“Closing my eyes to connect to my roots. I sense the wisdom of my ancestors and my grandmother smiles.” ―The Gossamer Path
“Understanding your heritage, your roots, and your ancestry is an important part of carving out your future.”
A few years ago, my spouse and I had our DNA tested simply out of curiosity. For the most part, there were no surprises. He came through with a majority of Irish, Great Britain, and German DNA with a bit of French thrown in. There was a 1% Polynesian that left us scratching our heads!
My DNA indicated German, Great Britain, and a pinch of Irish, again no surprise, except, for a 2% Caucasus! What? The Caucasus? To my knowledge. I had no ancestors from anywhere near that region. As the science of genealogy using DNA continues to evolve, we set those small anomalies on the shelf.
A Possible Answer?
However, in researching a branch of my maternal grandmother’s mother’s line, The Hoags, I found myself in the 1500s in Strasbourg, France. In the early 1800s, Stephen Hoag, born just after the American Revolution, married Mary Mosher. The Mosher name was the one that took me back to the Strasbourg connection. The trail appears to have gone cold at that point, except…
What’s In A Name?
The name Mosher has an interesting etymology or history.
It has French roots as well as British, but another etymology goes into the Iberian Peninsula – to the Sephardic Jews.
The inserts provide much thought for speculation.
I have no Southern European ancestry in my DNA, so a French connection is unlikely.
However, if the Moshers of Strasbourg were a part of the Sephardic community in Iberia, as indicated in the insert, that might be a possible explanation for my mysterious 2% DNA from the northern Middle East.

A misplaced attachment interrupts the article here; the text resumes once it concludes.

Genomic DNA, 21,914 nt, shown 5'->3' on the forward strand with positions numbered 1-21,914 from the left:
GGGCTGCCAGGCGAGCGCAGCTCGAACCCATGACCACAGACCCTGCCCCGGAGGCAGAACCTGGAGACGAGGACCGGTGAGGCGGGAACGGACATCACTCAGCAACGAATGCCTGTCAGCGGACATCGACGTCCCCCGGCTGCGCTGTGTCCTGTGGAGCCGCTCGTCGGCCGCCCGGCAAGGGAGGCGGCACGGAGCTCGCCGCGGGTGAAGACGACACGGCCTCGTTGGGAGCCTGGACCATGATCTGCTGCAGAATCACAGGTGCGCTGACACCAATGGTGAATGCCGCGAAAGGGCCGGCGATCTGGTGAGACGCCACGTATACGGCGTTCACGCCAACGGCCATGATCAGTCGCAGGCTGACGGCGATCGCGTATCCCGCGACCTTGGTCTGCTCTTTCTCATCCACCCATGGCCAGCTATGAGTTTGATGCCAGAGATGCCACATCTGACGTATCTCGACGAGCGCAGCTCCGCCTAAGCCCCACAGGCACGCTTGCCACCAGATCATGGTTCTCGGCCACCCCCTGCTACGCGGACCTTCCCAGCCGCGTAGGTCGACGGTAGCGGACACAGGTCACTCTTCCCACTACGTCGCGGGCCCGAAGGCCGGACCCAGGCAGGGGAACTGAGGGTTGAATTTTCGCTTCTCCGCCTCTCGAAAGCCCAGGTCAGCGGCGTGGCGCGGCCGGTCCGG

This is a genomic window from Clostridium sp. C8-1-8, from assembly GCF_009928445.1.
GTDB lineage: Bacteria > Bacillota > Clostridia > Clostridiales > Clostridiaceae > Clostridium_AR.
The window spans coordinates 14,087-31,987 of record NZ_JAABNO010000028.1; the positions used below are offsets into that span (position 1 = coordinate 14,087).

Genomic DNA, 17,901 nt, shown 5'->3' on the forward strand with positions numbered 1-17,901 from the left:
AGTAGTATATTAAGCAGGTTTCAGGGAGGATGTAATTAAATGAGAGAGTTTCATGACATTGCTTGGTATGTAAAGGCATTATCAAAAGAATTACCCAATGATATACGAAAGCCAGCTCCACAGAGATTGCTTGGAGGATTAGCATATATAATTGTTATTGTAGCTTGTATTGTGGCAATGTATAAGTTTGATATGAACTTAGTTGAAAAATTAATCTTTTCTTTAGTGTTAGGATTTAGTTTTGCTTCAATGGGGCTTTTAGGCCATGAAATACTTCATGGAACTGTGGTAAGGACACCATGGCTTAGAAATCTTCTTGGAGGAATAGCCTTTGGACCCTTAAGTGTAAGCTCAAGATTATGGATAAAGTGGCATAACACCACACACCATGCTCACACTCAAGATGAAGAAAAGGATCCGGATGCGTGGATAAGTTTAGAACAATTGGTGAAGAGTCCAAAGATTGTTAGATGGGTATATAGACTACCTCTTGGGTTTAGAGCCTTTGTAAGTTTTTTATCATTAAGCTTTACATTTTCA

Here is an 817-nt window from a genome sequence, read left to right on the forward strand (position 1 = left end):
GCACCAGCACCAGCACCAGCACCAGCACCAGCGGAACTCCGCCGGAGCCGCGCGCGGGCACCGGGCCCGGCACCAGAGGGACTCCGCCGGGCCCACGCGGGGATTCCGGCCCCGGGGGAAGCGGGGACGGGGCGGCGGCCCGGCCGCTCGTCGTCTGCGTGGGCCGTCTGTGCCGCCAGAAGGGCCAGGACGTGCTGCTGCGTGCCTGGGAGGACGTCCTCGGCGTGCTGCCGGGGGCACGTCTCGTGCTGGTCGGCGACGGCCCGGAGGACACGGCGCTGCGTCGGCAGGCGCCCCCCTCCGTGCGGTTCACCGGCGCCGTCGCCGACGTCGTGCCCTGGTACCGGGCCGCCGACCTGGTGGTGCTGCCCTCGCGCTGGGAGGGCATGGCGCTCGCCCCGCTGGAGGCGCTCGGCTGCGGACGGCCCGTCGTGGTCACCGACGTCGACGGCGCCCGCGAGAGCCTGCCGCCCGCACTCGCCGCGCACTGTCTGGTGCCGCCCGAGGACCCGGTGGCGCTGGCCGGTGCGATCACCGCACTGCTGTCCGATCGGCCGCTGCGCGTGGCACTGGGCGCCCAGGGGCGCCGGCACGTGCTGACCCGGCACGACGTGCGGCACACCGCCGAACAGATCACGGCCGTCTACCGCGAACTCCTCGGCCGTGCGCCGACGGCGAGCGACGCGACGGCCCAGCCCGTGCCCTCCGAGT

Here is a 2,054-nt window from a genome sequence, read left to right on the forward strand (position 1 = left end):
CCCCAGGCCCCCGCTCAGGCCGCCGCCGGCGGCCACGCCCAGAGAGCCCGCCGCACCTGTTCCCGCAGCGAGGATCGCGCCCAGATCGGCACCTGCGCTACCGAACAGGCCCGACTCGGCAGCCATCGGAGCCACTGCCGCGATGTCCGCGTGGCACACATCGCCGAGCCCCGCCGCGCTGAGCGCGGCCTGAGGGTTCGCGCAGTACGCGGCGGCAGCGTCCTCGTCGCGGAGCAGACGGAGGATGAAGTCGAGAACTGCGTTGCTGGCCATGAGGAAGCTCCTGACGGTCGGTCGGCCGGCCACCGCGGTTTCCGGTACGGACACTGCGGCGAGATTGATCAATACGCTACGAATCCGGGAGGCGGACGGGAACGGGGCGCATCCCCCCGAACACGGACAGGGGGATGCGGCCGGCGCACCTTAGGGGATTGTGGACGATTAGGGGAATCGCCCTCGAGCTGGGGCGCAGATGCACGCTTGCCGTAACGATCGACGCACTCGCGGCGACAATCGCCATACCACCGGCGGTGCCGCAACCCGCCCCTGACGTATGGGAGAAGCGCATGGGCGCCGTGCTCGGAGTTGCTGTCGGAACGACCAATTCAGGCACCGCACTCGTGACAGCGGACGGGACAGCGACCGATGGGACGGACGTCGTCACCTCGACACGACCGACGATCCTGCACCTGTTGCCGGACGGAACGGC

You see, during the 6th century BC, the Kingdom of Judah was overthrown and its population dispersed throughout the Babylonian Empire.
These tribes further migrated during the middle ages. According to Jewish historians, much of the Sephardic settlement in Iberia was the tribes of Judah and Benjamin.
Prior to the Spanish Inquisition, these Jewish citizens flourished. However, with the Spanish Inquisition, the Jewish Community came under persecution alongside others.
The timeline for the Moshers, or rather Mosier (Hebrew version of their name), to have left Iberia and migrated to Strasbourg, aligns with history.
When this family’s religious affiliation changed is also a point of speculation. If this family line were indeed a part of the diaspora, they would have lived among Catholics and Muslims in Iberia. At what point did they become protestant? Before or after their migration to Strasbourg? Was it simply a matter of survival or a genuine conversion? Perhaps one led to the other.
History does indicate that this family line:
- left Iberia to go to a primarily protestant region of France, although there was a large Jewish community in Strasbourg.
- Several hundred years later when tensions between the Catholics and Protestants in Strasbourg rose, they migrated to England.
- When the same conflict arose in England, they moved to the New World.
Behind it all seems to be a quest for what most want: Freedom. Freedom to raise a family in peace, to worship according to one’s conscience, and pursue a gainful livelihood. It is good to know that some things remain constant.